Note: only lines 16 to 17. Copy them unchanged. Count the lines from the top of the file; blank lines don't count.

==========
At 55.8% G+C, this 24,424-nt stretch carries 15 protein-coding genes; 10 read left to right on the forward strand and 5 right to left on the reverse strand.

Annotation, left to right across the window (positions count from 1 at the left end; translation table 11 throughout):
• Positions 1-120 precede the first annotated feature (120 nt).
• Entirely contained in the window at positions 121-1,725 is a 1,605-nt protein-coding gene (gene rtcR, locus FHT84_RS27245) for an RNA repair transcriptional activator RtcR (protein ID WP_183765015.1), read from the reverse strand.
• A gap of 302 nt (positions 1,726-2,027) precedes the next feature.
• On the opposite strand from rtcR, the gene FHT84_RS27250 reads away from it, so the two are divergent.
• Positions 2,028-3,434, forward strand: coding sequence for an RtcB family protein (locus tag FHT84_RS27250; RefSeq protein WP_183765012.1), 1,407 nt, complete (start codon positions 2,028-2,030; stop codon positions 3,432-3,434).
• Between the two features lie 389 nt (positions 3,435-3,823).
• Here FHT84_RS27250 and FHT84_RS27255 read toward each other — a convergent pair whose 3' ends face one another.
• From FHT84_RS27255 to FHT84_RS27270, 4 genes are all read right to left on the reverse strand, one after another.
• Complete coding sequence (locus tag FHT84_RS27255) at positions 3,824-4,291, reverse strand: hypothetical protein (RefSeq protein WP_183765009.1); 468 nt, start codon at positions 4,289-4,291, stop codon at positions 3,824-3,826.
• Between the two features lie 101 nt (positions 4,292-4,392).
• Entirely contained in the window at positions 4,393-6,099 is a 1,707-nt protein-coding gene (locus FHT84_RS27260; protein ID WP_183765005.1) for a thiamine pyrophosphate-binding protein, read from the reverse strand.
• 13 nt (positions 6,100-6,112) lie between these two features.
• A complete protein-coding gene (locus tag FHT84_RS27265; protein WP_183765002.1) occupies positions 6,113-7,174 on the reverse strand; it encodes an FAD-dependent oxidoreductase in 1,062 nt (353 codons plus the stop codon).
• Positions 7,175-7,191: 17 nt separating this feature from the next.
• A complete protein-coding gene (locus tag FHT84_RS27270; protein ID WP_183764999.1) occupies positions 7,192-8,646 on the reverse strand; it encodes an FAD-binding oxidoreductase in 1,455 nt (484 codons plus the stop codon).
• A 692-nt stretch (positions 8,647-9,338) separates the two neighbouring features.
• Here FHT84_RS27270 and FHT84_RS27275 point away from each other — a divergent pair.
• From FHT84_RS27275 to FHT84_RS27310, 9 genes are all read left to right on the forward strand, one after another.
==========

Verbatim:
• Positions 7,175-7,191: 17 nt separating this feature from the next.
• A complete protein-coding gene (locus tag FHT84_RS27270; protein ID WP_183764999.1) occupies positions 7,192-8,646 on the reverse strand; it encodes an FAD-binding oxidoreductase in 1,455 nt (484 codons plus the stop codon).